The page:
You caught your dog doing the booty scoot on your favorite rug and now you're wondering why they do it and how you can get it to stop. Whether that or excessive licking of your pet's hind region is what brought you here, it's likely that your dog's anal glands need attention. While that's probably the last part of your dog's anatomy you'd like to pay attention to, the fact is that anal gland problems in dogs are fairly common and often the cause of dog scooting problems. Your dog's hind end includes two small sacs located on the inside of their rectum, one on each side within the muscular wall, says The Spruce. These sacs gradually fill with secretions from sebaceous glands — the same glands found at the end of hair follicles that are responsible for unwashed hair becoming greasy — located inside each sac. The only real function these anal glands are known to serve is in doggy communication: they're what dogs sniff when they say hello to each other.
Dog Scooting & Recognizing Anal Gland Problems | Hill's Pet
Dog's have anal glands. While the exact purpose for these glands is unknown, it is thought that wild dogs used them for territory marking and protection, similar to skunks. When these scent-producing anal glands become infected, you'll need to take quick action to avoid serious consequences. Anal gland infection is a condition that causes painful swelling and foul-smelling discharge from sacs near a dog's rear end. An anal gland infection can affect your dog, prompt scooting behavior, and needs veterinary attention. All dogs have two anal glands , or sacs, located beneath the skin at about eight and four o'clock on either side of the anus. The pea-size glands are similar to a skunk's scent organs.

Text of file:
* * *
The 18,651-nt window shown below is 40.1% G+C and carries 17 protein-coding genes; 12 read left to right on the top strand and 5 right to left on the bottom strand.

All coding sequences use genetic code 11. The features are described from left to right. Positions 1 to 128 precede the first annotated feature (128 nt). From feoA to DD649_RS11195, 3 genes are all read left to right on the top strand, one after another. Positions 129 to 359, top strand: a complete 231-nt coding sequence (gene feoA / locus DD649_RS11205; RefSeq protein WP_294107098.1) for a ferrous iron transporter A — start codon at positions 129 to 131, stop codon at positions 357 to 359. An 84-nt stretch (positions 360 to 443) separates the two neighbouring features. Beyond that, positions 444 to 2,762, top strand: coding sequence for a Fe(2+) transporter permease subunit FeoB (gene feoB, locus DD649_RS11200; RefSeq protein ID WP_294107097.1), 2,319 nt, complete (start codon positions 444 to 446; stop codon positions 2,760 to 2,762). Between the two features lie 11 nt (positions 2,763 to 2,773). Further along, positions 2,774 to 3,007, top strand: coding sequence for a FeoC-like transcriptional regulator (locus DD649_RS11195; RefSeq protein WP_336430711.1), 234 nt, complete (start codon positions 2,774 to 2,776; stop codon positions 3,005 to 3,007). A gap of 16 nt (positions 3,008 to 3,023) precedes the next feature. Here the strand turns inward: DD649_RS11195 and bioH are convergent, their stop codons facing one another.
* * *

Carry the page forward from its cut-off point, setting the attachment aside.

If your puppy is scooting across the carpet, ground or grass—sit down and pull itself forward while dragging its bottom—you need to learn how to express anal glands. Puppy scooting generally means the pooch's bottom is irritated and that can be caused by tapeworms , diarrhea or even fleas, but most often can be blamed on irritated anal glands. Your puppy has two anal glands located beneath the skin on either side of the rectum.
Anal gland problems affect millions of pets and are a very common and frustrating problem. Anal gland issues arise when the anal glands of dogs and cats becoming over-filled, blocked, or irritated. All dogs and cats have these two small glands sometimes referred to as anal sacs near the anal opening.